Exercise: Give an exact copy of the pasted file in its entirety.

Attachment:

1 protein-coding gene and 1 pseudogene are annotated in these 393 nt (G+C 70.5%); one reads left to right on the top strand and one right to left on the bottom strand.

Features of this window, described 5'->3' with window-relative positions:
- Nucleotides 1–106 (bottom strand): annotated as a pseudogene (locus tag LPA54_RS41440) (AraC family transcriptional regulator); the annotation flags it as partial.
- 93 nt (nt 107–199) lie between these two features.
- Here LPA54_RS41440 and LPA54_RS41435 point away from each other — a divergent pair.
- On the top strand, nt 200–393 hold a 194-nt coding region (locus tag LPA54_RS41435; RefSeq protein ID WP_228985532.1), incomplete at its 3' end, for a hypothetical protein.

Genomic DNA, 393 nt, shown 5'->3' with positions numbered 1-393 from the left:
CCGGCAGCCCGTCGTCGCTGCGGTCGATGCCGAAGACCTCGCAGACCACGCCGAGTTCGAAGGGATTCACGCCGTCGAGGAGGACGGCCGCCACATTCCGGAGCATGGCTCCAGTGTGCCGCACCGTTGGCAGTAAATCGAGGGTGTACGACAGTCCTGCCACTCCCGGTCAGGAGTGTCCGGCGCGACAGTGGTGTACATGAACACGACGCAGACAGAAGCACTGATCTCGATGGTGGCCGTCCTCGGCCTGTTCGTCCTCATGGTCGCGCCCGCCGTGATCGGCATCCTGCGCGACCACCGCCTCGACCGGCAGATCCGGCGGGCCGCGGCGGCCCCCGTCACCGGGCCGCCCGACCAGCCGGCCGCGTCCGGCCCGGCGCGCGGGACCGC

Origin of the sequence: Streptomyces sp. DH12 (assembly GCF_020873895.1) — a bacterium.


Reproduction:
1 protein-coding gene and 1 pseudogene are annotated in these 393 nt (G+C 70.5%); one reads left to right on the top strand and one right to left on the bottom strand.

Features of this window, described 5'->3' with window-relative positions:
- Nucleotides 1–106 (bottom strand): annotated as a pseudogene (locus tag LPA54_RS41440) (AraC family transcriptional regulator); the annotation flags it as partial.
- 93 nt (nt 107–199) lie between these two features.
- Here LPA54_RS41440 and LPA54_RS41435 point away from each other — a divergent pair.
- On the top strand, nt 200–393 hold a 194-nt coding region (locus tag LPA54_RS41435; RefSeq protein ID WP_228985532.1), incomplete at its 3' end, for a hypothetical protein.

Genomic DNA, 393 nt, shown 5'->3' with positions numbered 1-393 from the left:
CCGGCAGCCCGTCGTCGCTGCGGTCGATGCCGAAGACCTCGCAGACCACGCCGAGTTCGAAGGGATTCACGCCGTCGAGGAGGACGGCCGCCACATTCCGGAGCATGGCTCCAGTGTGCCGCACCGTTGGCAGTAAATCGAGGGTGTACGACAGTCCTGCCACTCCCGGTCAGGAGTGTCCGGCGCGACAGTGGTGTACATGAACACGACGCAGACAGAAGCACTGATCTCGATGGTGGCCGTCCTCGGCCTGTTCGTCCTCATGGTCGCGCCCGCCGTGATCGGCATCCTGCGCGACCACCGCCTCGACCGGCAGATCCGGCGGGCCGCGGCGGCCCCCGTCACCGGGCCGCCCGACCAGCCGGCCGCGTCCGGCCCGGCGCGCGGGACCGC

Origin of the sequence: Streptomyces sp. DH12 (assembly GCF_020873895.1) — a bacterium.